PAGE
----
domenica 13 dicembre 2009


by Shelley Jackson

Her girlfriend left but she found she was not alone in the house. "Let me speak," said the hair. She recognized it as one of her own. She had thought it was gone forever, but forever does not always last very long.

"I am amazed to see a hair stand alone, upright in the air," she said. "So speak."

The hair had a brassy light in its shaft. It stood and shone and swayed, and a wave ran up it and down and the frequency of the wave was such that a clear note was laid upon the air, and so the hair began to sing, and it sang these words: "Many a little makes a mickle, once bitten twice shy, time and tide wait for no man, a penny saved is a penny earned."

She assented to everything the hair said, and felt in her heart that the hair was right, and furthermore he cut a gallant figure, did slim, insinuating Mr Hair. Would she step out with him? Why yes.
At the appointed hour the hair came back and it brought friends. Together they swayed and arched like a wave. Light struck deep into the glassy swells. One hair curled and bounced like spindrift above the rest.

"Trust no man, though he be your brother," sang the hair, "who has hair one color, and a beard another. Loose lips sink ships. Out of sight, out of mind." She held out her hands, and the hair coiled around her wrists once, twice, many times. Then it towed her into the wave.

But when she was alone again, her heart changed, and the sight of her own hair on her shoulders filled her with loathing, and so she took clippers in hand and gave herself a buzz cut. All the hairs rose up upon the kitchen floor and danced around her feet, and then one by one they threaded themselves through the keyhole and were gone.

Now she entered into a time of trial. If she bent over a nosegay in a glass, a hair whipped itself many times around her nose and tweaked it. A hair lay coiled in every soup spoon she brought to her lips. She loathed lawns and would not picnic, because the hairs hidden among the grass blades bent over the cloth and nodded mockingly at her.

Now when she walked down the street the children shouted after her: "Mistress Mary quite contrary how does your garden fare? With silver hairs and golden hairs and hairy hairy hairy hair!"

At the museum she saw the hair in a Hogarth; it was disguised as a line, but she found it out, because she marked how sinuous and solitary it was, and that it was not content to stay coiled in the skirt of a bawd, but slung itself around a drunkard's throat, humped along the back of a cur snarling at a rat, and arched from a lad's trousers to the puddle on the ground. "There's my hair," she said. "I would know it anywhere." And she did: she knew it on the back seat of a car, recumbent between floor boards, on the shoulder of a gentleman's tweed overcoat, in the gutter of a book open to a page on which a careful reader would find the word "lies" written six times over, on a bus, in a restaurant, in a video store, at a lecture, at a political rally.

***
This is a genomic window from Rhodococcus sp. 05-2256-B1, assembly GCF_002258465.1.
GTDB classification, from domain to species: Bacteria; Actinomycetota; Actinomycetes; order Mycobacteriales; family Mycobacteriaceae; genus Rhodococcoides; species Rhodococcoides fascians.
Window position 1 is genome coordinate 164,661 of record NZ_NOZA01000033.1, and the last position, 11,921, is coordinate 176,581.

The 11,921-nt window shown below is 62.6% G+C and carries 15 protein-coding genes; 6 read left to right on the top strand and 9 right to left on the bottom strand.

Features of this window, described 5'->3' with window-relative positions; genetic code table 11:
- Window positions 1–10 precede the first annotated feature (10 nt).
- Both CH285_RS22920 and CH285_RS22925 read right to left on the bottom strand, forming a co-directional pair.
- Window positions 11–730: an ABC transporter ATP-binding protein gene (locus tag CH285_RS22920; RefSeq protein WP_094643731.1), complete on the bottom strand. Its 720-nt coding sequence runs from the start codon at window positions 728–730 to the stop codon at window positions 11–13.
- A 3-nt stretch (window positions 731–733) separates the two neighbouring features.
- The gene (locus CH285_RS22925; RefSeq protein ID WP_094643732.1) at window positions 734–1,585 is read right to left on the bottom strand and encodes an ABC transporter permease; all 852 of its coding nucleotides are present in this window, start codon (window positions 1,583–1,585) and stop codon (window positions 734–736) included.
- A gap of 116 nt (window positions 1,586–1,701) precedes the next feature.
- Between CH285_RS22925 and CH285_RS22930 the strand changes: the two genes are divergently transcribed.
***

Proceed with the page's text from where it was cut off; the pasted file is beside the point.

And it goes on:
She took a walk in the park. She mounted a small rise, and the sun struck through the trees at her, and blinded her as she advanced. She shaded her eyes and saw a blazing shield. Between two trees, across the path, hung a spider's web as big as a garden gate. It was almost complete; a shining spider stepped, conjured the silk from its abdomen, stretched the line, dipped, rose, and let it snap into place. But it was not silk, no, the spider was spinning a web of hair. She ran from the horrible thing.

When she got home, she started a letter to her girlfriend. An old fashioned letter, on paper. She signed her name at the bottom. But when she lifted her pen, she pulled her signature straight. Then all her words unraveled. The letters lost their loops and slithered right off the page. She had written a letter to her lover. Oh, what had the letter said?

The hair is a subtle spirit, and noose to our passions. It counsels policy, silence and circumspection, and its songs incite no candid lunge to pen or gun, but the slow asphyxiation of deceit. In its coils the very breath studies cunning. Once broken, the body rises lightly and easily to the lie, and if you ever slip, the hair will knot around your neck, and hoist you up.


Nessun commento:

Posta un commento